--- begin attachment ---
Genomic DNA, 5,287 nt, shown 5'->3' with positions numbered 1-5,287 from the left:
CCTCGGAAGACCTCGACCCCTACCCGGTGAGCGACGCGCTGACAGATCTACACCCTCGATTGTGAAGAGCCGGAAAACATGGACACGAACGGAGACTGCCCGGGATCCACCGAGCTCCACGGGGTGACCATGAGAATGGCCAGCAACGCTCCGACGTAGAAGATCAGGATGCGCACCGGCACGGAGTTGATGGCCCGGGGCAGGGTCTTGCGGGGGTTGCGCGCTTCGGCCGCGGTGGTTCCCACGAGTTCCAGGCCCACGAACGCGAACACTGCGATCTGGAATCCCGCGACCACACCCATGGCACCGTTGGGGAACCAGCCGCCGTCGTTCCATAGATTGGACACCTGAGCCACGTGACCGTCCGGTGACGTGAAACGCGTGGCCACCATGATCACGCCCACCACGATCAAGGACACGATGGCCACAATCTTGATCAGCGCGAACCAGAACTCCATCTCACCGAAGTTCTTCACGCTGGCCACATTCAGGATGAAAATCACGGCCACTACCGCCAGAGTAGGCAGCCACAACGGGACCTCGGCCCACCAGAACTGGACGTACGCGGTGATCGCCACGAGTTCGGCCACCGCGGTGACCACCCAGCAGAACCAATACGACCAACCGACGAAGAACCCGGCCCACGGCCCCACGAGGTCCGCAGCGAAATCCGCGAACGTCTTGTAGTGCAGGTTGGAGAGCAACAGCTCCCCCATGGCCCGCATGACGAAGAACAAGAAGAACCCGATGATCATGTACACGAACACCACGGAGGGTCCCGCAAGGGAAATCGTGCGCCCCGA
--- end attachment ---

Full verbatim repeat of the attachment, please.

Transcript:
Genomic DNA, 5,287 nt, shown 5'->3' with positions numbered 1-5,287 from the left:
CCTCGGAAGACCTCGACCCCTACCCGGTGAGCGACGCGCTGACAGATCTACACCCTCGATTGTGAAGAGCCGGAAAACATGGACACGAACGGAGACTGCCCGGGATCCACCGAGCTCCACGGGGTGACCATGAGAATGGCCAGCAACGCTCCGACGTAGAAGATCAGGATGCGCACCGGCACGGAGTTGATGGCCCGGGGCAGGGTCTTGCGGGGGTTGCGCGCTTCGGCCGCGGTGGTTCCCACGAGTTCCAGGCCCACGAACGCGAACACTGCGATCTGGAATCCCGCGACCACACCCATGGCACCGTTGGGGAACCAGCCGCCGTCGTTCCATAGATTGGACACCTGAGCCACGTGACCGTCCGGTGACGTGAAACGCGTGGCCACCATGATCACGCCCACCACGATCAAGGACACGATGGCCACAATCTTGATCAGCGCGAACCAGAACTCCATCTCACCGAAGTTCTTCACGCTGGCCACATTCAGGATGAAAATCACGGCCACTACCGCCAGAGTAGGCAGCCACAACGGGACCTCGGCCCACCAGAACTGGACGTACGCGGTGATCGCCACGAGTTCGGCCACCGCGGTGACCACCCAGCAGAACCAATACGACCAACCGACGAAGAACCCGGCCCACGGCCCCACGAGGTCCGCAGCGAAATCCGCGAACGTCTTGTAGTGCAGGTTGGAGAGCAACAGCTCCCCCATGGCCCGCATGACGAAGAACAAGAAGAACCCGATGATCATGTACACGAACACCACGGAGGGTCCCGCAAGGGAAATCGTGCGCCCCGA